# How does Python determines the order of elements in sets?

I understand that `sets` in Python are unordered, but I'm curious about the 'order' they're displayed in, as it seems to be consistent. They seem to be out-of-order in the same way every time:

``````>>> set_1 = set([5, 2, 7, 2, 1, 88])
>>> set_2 = set([5, 2, 7, 2, 1, 88])
>>> set_1
set([88, 1, 2, 5, 7])
>>> set_2
set([88, 1, 2, 5, 7])
``````

...and another example:

``````>>> set_3 = set('abracadabra')
>>> set_3
set(['a', 'r', 'b', 'c', 'd'])
>>>> set_4
set(['a', 'r', 'b', 'c', 'd'])
``````

I'm just curious why this would be. Any help?

• The same data running on the same version of Python will be put into the same hash buckets each time in the same order, so you can be sure they'll be the same under those particular circumstances.
– Ry-
Commented Aug 28, 2012 at 18:22
• Related: Why is python ordering my dictionary like so?. Sets are implemented much like dictionaries. Commented Aug 28, 2012 at 18:23
• @minitech Is that by accident or by design? I mean, is there anything in the spec that says that list(set(...)) will return the same each time? Unless so, safe coding would dictate that you treat any given ordering as perfectly random and unlikely to repeat. Commented Aug 28, 2012 at 18:49
• @KirkStrauser: Nope, but it's just common sense. Why would there be a random number generator involved in the hash algorithm? But yes, good code doesn't rely on the order of this.
– Ry-
Commented Aug 28, 2012 at 19:11
• @minitech Believe it or not, that's a security feature of Perl (see perldoc.perl.org/perlsec.html#Algorithmic-Complexity-Attacks, and cs.rice.edu/~scrosby/hash/CrosbyWallach_UsenixSec2003.pdf for justification). It was enabled by default on at least one Perl release; I don't know what its current status is. Commented Aug 28, 2012 at 19:55

You should watch this video (although it is CPython1 specific and about dictionaries -- but I assume it applies to sets as well).

Basically, python hashes the elements and takes the last N bits (where N is determined by the size of the set) and uses those bits as array indices to place the object in memory. The objects are then yielded in the order they exist in memory. Of course, the picture gets a little more complicated when you need to resolve collisions between hashes, but that's the gist of it.

Also note that the order that they are printed out is determined by the order that you put them in (due to collisions). So, if you reorder the list you pass to `set_2`, you might get a different order out if there are key collisions.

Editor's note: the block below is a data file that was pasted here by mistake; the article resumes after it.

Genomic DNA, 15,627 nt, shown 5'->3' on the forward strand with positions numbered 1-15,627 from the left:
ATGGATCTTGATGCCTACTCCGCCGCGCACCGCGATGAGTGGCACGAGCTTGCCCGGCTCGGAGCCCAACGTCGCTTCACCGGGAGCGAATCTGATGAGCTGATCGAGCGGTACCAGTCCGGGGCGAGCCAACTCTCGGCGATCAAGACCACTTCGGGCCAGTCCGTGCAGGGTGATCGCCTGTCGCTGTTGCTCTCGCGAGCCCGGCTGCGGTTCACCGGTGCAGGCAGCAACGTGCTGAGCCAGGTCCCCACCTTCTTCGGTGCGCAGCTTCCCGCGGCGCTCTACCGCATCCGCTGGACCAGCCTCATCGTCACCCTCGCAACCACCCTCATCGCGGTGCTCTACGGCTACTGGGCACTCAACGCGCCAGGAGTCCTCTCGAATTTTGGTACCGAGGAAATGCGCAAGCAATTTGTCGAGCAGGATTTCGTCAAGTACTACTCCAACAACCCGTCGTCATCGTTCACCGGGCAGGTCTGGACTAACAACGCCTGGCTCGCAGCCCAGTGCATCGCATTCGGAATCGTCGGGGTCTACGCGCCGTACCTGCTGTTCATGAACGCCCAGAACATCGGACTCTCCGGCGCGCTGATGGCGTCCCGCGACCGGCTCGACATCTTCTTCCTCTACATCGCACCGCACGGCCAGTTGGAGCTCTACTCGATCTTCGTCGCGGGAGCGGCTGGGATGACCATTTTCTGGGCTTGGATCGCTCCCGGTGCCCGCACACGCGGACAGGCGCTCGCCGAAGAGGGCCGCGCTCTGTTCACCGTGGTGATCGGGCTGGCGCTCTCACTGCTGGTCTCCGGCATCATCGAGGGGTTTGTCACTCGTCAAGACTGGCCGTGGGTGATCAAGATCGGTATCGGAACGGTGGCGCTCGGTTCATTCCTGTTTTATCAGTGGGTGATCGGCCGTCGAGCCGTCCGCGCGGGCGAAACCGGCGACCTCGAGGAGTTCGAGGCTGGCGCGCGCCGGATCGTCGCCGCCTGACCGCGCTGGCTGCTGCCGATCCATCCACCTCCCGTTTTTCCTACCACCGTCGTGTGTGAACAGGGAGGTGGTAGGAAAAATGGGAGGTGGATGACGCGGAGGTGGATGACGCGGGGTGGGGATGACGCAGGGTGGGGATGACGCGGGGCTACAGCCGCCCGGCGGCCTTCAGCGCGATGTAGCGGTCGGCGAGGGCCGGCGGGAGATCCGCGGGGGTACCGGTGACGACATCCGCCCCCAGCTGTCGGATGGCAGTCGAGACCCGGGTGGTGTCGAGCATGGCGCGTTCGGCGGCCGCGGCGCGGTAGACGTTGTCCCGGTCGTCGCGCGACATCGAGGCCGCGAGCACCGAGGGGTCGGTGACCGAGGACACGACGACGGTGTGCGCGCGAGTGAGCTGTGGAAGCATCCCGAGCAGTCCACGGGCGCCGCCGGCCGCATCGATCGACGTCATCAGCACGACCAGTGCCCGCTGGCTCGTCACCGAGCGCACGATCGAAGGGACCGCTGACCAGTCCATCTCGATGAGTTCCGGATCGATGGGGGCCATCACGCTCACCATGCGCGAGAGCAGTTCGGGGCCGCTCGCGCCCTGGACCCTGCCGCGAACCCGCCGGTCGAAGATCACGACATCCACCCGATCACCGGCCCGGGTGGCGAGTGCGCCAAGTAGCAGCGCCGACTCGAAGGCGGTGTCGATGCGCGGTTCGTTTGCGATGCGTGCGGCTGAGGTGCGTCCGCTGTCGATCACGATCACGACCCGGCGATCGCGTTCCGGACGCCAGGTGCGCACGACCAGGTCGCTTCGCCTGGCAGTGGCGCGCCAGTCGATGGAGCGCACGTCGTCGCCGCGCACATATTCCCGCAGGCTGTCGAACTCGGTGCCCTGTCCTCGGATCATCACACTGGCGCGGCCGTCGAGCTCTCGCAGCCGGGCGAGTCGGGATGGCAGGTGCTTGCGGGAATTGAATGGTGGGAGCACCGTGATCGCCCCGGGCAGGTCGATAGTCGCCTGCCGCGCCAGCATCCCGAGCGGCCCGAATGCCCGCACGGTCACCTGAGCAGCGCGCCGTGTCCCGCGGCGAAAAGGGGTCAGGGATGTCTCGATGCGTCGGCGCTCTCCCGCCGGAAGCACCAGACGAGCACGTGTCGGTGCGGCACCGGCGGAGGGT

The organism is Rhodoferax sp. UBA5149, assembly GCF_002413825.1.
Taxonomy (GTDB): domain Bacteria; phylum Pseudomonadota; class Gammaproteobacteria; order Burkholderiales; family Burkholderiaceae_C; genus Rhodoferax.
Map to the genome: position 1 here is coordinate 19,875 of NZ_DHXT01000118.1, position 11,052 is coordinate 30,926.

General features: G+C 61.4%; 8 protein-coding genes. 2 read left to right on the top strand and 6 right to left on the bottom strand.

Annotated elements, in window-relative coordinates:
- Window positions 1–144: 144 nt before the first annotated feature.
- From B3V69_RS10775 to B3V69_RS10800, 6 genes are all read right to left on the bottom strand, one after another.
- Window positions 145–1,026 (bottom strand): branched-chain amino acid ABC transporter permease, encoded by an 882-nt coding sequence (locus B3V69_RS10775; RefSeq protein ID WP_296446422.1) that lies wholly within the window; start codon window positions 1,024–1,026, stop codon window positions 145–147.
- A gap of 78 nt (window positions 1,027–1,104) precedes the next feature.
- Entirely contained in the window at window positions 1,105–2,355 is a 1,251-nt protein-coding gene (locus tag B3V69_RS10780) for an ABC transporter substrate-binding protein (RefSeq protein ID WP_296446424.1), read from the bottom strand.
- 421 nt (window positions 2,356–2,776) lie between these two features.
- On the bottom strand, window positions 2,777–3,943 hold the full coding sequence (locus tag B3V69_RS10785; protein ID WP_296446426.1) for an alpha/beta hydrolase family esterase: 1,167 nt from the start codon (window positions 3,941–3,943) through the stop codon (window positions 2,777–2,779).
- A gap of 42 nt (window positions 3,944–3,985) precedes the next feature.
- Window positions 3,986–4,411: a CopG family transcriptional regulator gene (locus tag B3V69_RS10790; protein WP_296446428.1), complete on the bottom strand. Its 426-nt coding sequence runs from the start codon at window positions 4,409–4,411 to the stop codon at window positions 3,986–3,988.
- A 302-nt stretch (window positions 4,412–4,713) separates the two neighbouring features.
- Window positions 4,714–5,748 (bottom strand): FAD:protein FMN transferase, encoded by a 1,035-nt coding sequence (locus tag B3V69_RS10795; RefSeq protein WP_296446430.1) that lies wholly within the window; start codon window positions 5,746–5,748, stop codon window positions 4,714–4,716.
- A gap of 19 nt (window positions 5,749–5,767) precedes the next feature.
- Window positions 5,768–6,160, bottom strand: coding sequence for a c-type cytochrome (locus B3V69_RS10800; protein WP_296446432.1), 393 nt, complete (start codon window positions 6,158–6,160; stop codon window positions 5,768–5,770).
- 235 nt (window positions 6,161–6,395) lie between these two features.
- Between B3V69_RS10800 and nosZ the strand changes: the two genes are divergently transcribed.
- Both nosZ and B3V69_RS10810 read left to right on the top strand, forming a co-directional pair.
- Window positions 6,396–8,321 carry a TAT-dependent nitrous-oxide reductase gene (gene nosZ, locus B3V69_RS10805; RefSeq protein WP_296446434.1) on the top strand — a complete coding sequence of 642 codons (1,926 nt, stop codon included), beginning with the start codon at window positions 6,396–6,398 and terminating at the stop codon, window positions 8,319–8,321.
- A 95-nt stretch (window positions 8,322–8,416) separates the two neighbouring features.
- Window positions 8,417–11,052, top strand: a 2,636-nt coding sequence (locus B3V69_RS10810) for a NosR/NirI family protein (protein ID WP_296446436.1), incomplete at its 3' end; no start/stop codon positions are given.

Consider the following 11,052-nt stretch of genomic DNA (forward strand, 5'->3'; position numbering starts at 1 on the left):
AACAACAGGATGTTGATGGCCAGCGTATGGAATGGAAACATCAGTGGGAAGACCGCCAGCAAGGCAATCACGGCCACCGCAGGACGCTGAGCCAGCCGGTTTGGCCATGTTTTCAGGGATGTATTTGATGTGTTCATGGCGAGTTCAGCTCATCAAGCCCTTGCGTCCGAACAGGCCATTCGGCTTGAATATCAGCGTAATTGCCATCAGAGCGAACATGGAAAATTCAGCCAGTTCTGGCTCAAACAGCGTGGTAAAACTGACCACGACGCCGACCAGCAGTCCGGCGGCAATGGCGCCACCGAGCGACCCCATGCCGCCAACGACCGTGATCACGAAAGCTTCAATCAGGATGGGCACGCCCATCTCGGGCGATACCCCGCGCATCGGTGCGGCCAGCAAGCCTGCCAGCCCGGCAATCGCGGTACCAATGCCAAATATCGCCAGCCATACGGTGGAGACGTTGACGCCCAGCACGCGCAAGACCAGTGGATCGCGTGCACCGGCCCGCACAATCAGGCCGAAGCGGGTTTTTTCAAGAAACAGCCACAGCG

For example:

``````list1 = [8,16,24]
set(list1)        #set([8, 16, 24])
list2 = [24,16,8]
set(list2)        #set([24, 16, 8])
``````

Note the fact that the order is preserved in these sets is "coincidence" and has to do with collision resolution (which I don't know anything about). The point is that the last 3 bits of `hash(8)`, `hash(16)` and `hash(24)` are the same. Because they are the same, collision resolution takes over and puts the elements in "backup" memory locations instead of the first (best) choice and so whether `8` occupies a location or `16` is determined by which one arrived at the party first and took the "best seat".

If we repeat the example with `1`, `2` and `3`, you will get a consistent order no matter what order they have in the input list:

``````list1 = [1,2,3]
set(list1)      # set([1, 2, 3])
list2 = [3,2,1]
set(list2)      # set([1, 2, 3])
``````

since the last 3 bits of `hash(1)`, `hash(2)` and `hash(3)` are unique.

1Note The implementation described here applies to CPython `dict` and `set`. I think that the general description is valid for all modern versions of CPython up to 3.6. However, starting with CPython3.6, there is an additional implementation detail that actually preserves the insertion order for iteration for `dict`. It appears that `set` still do not have this property. The data structure is described by this blog post by the pypy folks (who started using this before the CPython folks). The original idea (at least for the python ecosystem) is archived on the python-dev mailing list.

• Nice example. Unfortunately it implies that the order out will be the same as the order in, and I don't think that will always be the case. Commented Aug 28, 2012 at 18:30
• Not that it affects the basic ideas presented here, but starting with Python 3.3, hash randomization of strings and dates is turned on by default (and is available in the latest updates of 2.6, 2.7, 3.1, and 3.2). Your examples should not be affected, but the OP's string example could be. Commented Aug 28, 2012 at 19:02